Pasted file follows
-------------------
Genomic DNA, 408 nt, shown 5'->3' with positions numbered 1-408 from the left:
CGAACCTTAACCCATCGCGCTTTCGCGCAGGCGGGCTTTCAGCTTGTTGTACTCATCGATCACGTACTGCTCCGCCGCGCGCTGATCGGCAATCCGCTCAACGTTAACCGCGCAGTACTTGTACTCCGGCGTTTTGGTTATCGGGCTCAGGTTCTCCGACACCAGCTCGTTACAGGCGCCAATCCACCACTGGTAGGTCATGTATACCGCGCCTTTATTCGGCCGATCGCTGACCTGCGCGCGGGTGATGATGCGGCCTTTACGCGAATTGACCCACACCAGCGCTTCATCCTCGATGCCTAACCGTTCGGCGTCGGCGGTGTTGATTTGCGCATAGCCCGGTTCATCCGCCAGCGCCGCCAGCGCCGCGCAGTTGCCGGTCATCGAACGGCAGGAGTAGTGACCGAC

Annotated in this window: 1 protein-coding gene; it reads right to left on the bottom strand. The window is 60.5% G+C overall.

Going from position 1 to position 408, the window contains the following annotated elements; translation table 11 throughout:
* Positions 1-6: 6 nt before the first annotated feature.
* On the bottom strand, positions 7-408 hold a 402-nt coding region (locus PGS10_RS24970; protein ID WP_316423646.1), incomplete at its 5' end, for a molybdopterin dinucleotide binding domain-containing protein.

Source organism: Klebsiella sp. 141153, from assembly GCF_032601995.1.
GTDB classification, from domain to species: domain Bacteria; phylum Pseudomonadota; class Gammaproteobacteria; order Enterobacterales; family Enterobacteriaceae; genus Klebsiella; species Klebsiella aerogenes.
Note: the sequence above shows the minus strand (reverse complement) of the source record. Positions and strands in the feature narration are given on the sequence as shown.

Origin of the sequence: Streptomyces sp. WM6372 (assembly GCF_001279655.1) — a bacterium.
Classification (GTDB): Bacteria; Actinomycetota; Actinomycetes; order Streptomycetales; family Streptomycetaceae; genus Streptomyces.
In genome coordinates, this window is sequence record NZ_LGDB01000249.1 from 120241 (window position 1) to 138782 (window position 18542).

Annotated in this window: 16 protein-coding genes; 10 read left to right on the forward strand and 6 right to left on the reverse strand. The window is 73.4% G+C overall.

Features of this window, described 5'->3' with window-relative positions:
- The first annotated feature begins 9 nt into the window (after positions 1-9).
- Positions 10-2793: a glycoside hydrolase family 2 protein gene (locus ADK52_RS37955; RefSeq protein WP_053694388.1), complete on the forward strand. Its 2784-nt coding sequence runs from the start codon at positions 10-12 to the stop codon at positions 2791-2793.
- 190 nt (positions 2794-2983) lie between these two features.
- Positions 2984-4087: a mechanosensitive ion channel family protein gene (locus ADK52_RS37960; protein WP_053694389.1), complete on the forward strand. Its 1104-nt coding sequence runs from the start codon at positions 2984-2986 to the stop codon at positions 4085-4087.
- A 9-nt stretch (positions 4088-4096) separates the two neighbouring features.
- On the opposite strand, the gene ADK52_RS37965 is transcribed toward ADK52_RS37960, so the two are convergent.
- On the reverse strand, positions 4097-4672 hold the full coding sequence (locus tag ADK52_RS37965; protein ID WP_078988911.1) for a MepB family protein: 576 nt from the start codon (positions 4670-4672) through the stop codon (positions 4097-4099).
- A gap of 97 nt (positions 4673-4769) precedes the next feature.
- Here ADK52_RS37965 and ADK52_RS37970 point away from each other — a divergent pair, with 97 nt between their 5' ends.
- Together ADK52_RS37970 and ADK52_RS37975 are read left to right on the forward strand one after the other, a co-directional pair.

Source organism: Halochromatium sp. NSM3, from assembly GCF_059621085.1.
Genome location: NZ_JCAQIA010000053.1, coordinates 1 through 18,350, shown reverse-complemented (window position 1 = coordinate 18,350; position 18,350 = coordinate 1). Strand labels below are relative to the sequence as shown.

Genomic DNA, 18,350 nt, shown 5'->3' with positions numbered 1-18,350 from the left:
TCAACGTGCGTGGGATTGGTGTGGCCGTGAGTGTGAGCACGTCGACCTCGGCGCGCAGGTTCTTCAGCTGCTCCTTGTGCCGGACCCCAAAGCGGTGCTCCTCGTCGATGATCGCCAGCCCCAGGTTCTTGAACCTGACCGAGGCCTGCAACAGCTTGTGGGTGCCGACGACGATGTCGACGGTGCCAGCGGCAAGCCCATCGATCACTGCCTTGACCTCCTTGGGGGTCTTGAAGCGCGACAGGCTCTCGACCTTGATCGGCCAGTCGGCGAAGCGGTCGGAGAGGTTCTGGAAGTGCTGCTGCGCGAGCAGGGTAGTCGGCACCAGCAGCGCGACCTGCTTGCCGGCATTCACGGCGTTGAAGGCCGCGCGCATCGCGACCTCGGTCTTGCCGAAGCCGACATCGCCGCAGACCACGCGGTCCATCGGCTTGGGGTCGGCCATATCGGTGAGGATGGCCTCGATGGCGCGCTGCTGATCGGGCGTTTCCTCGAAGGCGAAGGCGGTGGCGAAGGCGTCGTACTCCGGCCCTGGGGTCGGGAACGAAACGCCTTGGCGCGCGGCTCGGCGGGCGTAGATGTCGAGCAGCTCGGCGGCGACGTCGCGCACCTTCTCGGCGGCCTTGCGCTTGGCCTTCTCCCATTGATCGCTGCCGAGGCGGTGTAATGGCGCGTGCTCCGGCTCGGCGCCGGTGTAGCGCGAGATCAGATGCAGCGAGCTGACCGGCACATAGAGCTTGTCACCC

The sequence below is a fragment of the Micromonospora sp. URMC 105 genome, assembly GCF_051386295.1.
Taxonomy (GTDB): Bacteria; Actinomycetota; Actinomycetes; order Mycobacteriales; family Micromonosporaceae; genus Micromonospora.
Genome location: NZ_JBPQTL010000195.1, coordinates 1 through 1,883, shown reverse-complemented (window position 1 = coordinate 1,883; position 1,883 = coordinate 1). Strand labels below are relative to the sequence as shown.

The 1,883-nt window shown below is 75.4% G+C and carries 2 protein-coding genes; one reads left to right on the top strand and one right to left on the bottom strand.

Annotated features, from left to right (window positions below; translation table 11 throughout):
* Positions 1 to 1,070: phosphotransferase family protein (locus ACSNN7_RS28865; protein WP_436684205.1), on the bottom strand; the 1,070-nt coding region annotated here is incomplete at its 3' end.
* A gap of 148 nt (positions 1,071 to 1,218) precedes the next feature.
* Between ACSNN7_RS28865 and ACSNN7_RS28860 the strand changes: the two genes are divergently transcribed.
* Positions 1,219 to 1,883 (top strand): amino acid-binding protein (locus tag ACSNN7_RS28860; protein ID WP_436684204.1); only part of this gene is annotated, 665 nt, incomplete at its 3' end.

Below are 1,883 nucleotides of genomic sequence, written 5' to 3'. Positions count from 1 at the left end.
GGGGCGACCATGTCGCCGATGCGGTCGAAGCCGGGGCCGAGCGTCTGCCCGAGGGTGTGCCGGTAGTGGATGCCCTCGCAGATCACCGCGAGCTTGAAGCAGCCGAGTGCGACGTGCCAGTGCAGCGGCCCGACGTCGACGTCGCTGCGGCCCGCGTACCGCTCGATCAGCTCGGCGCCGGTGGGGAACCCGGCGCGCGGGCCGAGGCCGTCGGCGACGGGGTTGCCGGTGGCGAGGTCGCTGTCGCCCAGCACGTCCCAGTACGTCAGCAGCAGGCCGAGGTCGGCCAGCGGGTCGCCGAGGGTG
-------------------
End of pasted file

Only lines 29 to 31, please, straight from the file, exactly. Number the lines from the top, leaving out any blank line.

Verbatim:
The sequence below is a fragment of the Micromonospora sp. URMC 105 genome, assembly GCF_051386295.1.
Taxonomy (GTDB): Bacteria; Actinomycetota; Actinomycetes; order Mycobacteriales; family Micromonosporaceae; genus Micromonospora.
Genome location: NZ_JBPQTL010000195.1, coordinates 1 through 1,883, shown reverse-complemented (window position 1 = coordinate 1,883; position 1,883 = coordinate 1). Strand labels below are relative to the sequence as shown.